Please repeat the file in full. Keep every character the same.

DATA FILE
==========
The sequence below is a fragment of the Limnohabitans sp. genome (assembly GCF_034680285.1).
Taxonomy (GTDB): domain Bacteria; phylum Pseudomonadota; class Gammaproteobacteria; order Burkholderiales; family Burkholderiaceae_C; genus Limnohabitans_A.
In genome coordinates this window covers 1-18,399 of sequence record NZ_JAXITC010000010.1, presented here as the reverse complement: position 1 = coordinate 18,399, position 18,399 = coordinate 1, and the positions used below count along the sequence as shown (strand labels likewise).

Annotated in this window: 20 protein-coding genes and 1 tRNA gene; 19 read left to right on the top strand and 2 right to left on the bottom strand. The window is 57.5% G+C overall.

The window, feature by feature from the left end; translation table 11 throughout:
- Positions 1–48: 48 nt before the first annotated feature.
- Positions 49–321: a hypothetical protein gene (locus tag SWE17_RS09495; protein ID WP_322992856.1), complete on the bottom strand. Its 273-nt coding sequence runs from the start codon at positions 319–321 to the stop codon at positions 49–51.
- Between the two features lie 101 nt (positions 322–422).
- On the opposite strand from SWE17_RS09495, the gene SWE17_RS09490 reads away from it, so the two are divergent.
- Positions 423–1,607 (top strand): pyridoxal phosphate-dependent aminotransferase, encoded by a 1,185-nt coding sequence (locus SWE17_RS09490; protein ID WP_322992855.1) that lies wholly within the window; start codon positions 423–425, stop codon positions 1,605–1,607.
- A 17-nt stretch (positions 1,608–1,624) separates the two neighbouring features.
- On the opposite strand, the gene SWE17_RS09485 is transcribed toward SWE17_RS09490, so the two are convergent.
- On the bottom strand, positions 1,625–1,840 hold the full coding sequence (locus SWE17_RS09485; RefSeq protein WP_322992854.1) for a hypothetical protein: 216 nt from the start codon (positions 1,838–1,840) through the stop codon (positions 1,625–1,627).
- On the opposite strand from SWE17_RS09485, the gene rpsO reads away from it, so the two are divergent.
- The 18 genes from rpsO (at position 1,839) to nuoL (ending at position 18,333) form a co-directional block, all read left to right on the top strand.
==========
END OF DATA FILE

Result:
The sequence below is a fragment of the Limnohabitans sp. genome (assembly GCF_034680285.1).
Taxonomy (GTDB): domain Bacteria; phylum Pseudomonadota; class Gammaproteobacteria; order Burkholderiales; family Burkholderiaceae_C; genus Limnohabitans_A.
In genome coordinates this window covers 1-18,399 of sequence record NZ_JAXITC010000010.1, presented here as the reverse complement: position 1 = coordinate 18,399, position 18,399 = coordinate 1, and the positions used below count along the sequence as shown (strand labels likewise).

Annotated in this window: 20 protein-coding genes and 1 tRNA gene; 19 read left to right on the top strand and 2 right to left on the bottom strand. The window is 57.5% G+C overall.

The window, feature by feature from the left end; translation table 11 throughout:
- Positions 1–48: 48 nt before the first annotated feature.
- Positions 49–321: a hypothetical protein gene (locus tag SWE17_RS09495; protein ID WP_322992856.1), complete on the bottom strand. Its 273-nt coding sequence runs from the start codon at positions 319–321 to the stop codon at positions 49–51.
- Between the two features lie 101 nt (positions 322–422).
- On the opposite strand from SWE17_RS09495, the gene SWE17_RS09490 reads away from it, so the two are divergent.
- Positions 423–1,607 (top strand): pyridoxal phosphate-dependent aminotransferase, encoded by a 1,185-nt coding sequence (locus SWE17_RS09490; protein ID WP_322992855.1) that lies wholly within the window; start codon positions 423–425, stop codon positions 1,605–1,607.
- A 17-nt stretch (positions 1,608–1,624) separates the two neighbouring features.
- On the opposite strand, the gene SWE17_RS09485 is transcribed toward SWE17_RS09490, so the two are convergent.
- On the bottom strand, positions 1,625–1,840 hold the full coding sequence (locus SWE17_RS09485; RefSeq protein WP_322992854.1) for a hypothetical protein: 216 nt from the start codon (positions 1,838–1,840) through the stop codon (positions 1,625–1,627).
- On the opposite strand from SWE17_RS09485, the gene rpsO reads away from it, so the two are divergent.
- The 18 genes from rpsO (at position 1,839) to nuoL (ending at position 18,333) form a co-directional block, all read left to right on the top strand.